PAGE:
When an SD decides to render their Situation, they’ll likely generate thousands of images that are totally different from one frame to the next, though this is dependent on the frequency and amplitude of the parameters. If using a bespoke tool like Unity, the SD may also visualize the bounding boxes and label data in context.
Armed with a theoretical set of occurrences, captured in time frame-by-frame, machine learning engineers can use most of these images (some may be reserved for testing) to train a model that can understand a new reality. The applications range from the mundane, like ensuring the consumer packaged goods in the above example are placed according to their contracts with retailers, to the critical, like ensuring that aircraft inspections are being performed accurately.
Impact on Design
This may sound curiously similar to emerging tools for image generation like Stable Diffusion, Dall-E, or Midjourney. However, synthetic image data for training ML models needs to be consistent and specific — two problems that these tools struggle to overcome.
This article proposes that Situation Design is an emerging branch of Design Technology. As in more common design scenarios, a Design Technologist (DT, sometimes referred to as a UI or UX Engineer) can translate a design into something more functional. For example, when building a digital product, a UX Designer may work with a DT to realize the proposed design as a prototype to gain a better understanding of its function before realizing it through engineering. This process of realization is just as true for a Situation Designer.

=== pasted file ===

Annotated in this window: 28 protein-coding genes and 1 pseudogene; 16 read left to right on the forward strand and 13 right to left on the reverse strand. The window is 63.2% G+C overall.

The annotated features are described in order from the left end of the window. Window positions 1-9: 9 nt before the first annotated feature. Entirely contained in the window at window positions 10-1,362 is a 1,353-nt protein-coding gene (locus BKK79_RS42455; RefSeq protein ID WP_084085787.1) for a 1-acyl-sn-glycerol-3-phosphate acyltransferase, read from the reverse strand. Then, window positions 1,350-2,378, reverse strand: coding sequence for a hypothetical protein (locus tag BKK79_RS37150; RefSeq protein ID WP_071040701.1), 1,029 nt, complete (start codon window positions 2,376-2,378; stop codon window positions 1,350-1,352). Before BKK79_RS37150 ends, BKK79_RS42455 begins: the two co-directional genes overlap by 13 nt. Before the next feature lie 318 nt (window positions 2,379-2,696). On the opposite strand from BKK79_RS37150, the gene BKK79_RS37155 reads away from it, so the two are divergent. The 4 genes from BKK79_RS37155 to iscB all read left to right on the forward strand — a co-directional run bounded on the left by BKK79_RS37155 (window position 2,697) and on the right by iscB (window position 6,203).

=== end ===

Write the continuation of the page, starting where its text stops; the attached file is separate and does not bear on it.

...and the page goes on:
Designers who are interested in synthetic image data generation might consider expanding their skills into spatial design, machine learning, and procedural design. With the business interests in artificial intelligence in mind, becoming a Situation Designer might be a prescient thing to consider sooner than later. Perhaps it’s time to design your next situation.
Free Learning Paths
This title and role description is a proposal for classification within the field of design, but there may be nuances and existing roles that overlap. Please feel free to mention so in the comments.
Additionally, it is worth noting that learning does not always require a high volume of data. Depending on the purposes of the model, methods like zero-shot, one-shot, and few-shot learning can achieve good results and would likely not require a Situation Designer. It’s also worth noting that models trained with fully-synthetic image data may leave some precision to be desired and may not result in confidence scores that are always acceptable.
Again, this is just a proposal. I would love to know if this resonates, if I articulated something incorrectly, alternate or adjacent roles, etc. I would especially like to hear from readers who may already be doing this type of work. Thank you for reading.